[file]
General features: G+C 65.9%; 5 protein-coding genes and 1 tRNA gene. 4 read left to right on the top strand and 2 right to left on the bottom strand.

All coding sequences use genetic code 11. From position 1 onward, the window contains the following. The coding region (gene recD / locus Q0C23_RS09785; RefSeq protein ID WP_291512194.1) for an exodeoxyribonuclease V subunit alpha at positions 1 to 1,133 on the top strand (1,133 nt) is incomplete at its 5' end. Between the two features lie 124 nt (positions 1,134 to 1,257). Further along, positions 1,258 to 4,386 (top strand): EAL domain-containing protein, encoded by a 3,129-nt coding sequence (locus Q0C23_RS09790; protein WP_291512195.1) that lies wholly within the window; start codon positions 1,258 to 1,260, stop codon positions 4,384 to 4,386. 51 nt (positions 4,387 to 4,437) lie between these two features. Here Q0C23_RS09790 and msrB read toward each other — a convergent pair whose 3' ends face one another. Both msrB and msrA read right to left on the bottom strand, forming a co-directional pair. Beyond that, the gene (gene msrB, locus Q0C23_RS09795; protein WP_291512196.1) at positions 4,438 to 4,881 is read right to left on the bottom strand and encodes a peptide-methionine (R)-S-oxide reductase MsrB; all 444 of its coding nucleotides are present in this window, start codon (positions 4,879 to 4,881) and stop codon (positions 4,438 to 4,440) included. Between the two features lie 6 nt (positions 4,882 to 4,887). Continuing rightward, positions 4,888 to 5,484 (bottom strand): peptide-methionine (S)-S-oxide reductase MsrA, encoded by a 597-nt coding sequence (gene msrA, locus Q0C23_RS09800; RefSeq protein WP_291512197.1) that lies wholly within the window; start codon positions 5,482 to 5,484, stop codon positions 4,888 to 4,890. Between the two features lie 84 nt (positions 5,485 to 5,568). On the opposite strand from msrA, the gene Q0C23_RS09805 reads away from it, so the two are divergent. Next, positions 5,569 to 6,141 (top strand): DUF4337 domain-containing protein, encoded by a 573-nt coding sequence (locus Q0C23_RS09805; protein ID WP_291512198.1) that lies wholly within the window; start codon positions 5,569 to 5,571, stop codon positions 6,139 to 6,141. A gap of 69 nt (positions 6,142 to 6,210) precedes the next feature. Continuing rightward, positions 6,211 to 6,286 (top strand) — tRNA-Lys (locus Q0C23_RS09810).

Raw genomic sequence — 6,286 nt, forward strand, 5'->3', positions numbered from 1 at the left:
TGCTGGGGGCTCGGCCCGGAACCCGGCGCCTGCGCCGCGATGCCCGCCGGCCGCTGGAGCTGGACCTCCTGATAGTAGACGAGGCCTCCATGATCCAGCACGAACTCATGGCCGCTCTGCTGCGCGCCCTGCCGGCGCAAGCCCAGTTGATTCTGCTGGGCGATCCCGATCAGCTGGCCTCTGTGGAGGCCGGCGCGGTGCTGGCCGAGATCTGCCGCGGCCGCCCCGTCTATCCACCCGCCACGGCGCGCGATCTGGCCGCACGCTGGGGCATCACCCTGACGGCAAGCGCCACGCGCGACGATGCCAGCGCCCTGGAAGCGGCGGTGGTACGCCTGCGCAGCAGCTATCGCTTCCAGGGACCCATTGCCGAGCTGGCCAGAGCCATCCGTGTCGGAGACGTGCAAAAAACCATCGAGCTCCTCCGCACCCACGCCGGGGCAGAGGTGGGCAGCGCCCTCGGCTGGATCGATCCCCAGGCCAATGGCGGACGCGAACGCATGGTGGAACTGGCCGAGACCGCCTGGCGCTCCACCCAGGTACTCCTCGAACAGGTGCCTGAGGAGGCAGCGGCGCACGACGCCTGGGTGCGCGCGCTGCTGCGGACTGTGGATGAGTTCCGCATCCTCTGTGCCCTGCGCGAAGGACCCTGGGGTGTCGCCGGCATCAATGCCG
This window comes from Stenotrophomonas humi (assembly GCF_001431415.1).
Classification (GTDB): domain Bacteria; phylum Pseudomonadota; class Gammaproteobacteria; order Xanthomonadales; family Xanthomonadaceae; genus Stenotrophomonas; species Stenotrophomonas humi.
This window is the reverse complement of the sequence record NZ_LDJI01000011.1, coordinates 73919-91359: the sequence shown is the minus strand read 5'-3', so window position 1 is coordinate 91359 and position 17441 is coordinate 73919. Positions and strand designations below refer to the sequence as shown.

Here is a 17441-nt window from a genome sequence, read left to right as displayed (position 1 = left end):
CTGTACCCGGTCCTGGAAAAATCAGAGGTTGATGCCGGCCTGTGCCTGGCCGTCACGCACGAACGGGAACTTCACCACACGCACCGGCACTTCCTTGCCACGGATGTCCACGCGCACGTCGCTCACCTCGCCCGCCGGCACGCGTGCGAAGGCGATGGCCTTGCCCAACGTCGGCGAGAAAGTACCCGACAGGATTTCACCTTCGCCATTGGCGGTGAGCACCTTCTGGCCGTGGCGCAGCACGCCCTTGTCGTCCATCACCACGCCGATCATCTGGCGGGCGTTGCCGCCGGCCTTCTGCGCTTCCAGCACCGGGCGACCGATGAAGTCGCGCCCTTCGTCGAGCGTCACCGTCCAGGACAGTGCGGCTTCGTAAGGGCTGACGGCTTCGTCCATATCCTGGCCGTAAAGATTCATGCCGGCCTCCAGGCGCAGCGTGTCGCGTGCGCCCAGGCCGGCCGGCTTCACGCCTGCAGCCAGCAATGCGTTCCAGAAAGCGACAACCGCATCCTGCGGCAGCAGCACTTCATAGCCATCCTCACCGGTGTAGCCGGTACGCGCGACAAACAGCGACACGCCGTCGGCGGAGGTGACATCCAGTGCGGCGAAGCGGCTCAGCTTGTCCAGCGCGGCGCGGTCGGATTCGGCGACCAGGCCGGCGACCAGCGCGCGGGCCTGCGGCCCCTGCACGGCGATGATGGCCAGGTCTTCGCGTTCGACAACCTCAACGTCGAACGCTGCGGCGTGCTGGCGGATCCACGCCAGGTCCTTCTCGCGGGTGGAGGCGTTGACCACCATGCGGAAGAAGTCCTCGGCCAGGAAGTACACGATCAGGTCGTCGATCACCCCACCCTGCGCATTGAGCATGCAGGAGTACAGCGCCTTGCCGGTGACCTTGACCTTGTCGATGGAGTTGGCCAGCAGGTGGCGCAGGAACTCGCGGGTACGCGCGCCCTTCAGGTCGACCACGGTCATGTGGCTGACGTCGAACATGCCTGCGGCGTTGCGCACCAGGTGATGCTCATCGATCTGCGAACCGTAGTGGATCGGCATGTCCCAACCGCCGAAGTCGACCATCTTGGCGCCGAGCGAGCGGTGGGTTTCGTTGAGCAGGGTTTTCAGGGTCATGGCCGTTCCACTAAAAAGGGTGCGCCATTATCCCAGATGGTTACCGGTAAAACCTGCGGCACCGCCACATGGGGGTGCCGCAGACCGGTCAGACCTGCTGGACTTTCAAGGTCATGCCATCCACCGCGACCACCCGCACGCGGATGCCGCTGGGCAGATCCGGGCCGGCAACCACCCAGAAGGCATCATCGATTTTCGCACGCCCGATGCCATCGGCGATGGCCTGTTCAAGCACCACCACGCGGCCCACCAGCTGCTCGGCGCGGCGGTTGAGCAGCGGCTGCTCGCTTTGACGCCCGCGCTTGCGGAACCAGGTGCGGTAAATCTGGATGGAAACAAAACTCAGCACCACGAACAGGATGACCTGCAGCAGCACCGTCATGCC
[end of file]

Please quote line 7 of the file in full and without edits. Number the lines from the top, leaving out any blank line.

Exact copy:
This window is the reverse complement of the sequence record NZ_LDJI01000011.1, coordinates 73919-91359: the sequence shown is the minus strand read 5'-3', so window position 1 is coordinate 91359 and position 17441 is coordinate 73919. Positions and strand designations below refer to the sequence as shown.